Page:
personal responsibility

Should PREDICTED Smokers Get Transplants?

By Tom Douglas

Jack has smoked a packet a day since he was 22. Now, at 52, he needs a heart and lung transplant.

Should he be refused a transplant to allow a non-smoker with a similar medical need to receive one? More generally: does his history of smoking reduce his claim to scarce medical resources?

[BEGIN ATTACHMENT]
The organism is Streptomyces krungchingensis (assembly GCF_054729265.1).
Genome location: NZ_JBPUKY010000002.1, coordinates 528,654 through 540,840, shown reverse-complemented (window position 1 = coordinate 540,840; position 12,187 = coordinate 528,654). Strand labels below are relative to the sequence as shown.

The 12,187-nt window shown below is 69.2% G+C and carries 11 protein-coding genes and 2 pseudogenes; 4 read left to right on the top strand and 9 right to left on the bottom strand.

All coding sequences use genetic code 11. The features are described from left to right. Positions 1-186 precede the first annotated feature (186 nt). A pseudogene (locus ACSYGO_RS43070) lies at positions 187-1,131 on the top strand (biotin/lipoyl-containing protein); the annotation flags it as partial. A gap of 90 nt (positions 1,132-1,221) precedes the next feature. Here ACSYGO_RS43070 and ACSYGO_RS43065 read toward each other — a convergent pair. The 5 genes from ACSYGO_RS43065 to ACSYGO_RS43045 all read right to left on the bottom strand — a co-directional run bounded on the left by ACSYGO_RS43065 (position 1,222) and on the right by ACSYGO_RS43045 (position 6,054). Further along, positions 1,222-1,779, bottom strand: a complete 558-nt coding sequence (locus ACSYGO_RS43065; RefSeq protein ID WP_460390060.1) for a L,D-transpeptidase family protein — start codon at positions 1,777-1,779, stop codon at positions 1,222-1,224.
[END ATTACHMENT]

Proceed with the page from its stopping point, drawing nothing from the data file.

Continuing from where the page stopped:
If it does, then what should we say about Jill, who has never touched a cigarette, but is predicted to become a smoker in the future? Perhaps Jill is 20 years old and from an ethnic group with very high rates of smoking uptake in their 20s. Or perhaps a machine-learning tool has analysed her past facebook posts and google searches and identified her as a ‘high risk’ for taking up smoking—she has an appetite for risk, an unusual susceptibility to peer pressure, and a large number of smokers among her friends. Should Jill’s predicted smoking count against her, were she to need a transplant? Intuitively, it shouldn’t. But why not?

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